Some people may never meet their neighbour, but when you’re building a brand new home, you immediately share something in common with your neighbour – your fence!
So who is responsible for what and who pays for which bit?
Before you even get into that aspect, it’s best to check the estate covenants with your land developer and also check with your local council regarding any fencing approvals, restrictions or requirements.
After you know what your fencing options are in general, it’s time to talk to your neighbour! There are no set rules when it comes to this part but here’s how it usually plays out….
- The first home owner on the boundary line normally initiates the fencing project
- Review your estate covenants and council regulations so you know what type of fencing is suitable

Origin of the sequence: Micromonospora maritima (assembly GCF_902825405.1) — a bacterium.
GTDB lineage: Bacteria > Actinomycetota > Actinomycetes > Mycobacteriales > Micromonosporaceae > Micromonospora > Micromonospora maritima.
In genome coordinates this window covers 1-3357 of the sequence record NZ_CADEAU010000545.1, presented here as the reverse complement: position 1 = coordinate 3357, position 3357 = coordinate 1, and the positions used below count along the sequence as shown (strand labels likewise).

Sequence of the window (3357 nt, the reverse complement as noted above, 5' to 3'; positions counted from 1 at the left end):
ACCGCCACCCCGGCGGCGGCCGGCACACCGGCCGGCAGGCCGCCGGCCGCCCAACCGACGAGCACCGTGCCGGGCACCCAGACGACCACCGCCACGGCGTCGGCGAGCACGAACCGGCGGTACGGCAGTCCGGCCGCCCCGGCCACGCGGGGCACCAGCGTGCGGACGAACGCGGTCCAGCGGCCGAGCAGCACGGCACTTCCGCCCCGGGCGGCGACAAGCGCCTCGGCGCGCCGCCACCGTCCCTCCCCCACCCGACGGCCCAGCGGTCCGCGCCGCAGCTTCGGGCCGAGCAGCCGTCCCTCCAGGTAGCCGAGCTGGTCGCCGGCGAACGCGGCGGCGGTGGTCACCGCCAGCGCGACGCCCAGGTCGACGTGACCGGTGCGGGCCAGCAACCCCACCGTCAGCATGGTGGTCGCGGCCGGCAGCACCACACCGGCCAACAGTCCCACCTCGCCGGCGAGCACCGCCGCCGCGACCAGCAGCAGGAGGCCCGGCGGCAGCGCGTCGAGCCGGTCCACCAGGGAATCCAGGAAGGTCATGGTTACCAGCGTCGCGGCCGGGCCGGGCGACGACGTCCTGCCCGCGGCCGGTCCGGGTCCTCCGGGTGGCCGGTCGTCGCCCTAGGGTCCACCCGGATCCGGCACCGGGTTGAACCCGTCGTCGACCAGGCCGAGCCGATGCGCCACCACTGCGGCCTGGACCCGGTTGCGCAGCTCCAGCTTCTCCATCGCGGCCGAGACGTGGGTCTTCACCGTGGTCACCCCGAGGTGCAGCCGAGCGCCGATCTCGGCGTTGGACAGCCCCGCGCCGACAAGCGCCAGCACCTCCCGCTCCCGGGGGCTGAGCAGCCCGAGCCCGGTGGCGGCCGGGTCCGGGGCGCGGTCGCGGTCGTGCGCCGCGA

- Obtain a range of quotes from a variety of contractors
- Introduce yourself to your neighbour and get to know them, let them know you’re organising a range of quotes
- Invite them to be involved – do they know any good fencing contractors?
- Organise a time and place to sit with your neighbour and review the different fencing options
- Usually the bill is split equally between both parties.
There are some alternative situations. Occasionally the land developer may ask you to pay half of the fence and they will follow up the other half of the cost once the block next to yours is sold. If you’re not on speaking terms with your neighbour you can also go to the council for some direction as they might be able to assist.
In relation to cutting overhanging trees, it’s best to check with your local council but it’s commonly organised by the owner who wants the tree trimmed. An owner of a property can cut any overhanging trees that penetrate their block. This doesn’t mean you can cut down your neighbour’s prized Poinciana, it just means you can cut it back on your side of the fence.
Every estate and suburb can have different regulations so start by contacting the relevant land developer and council.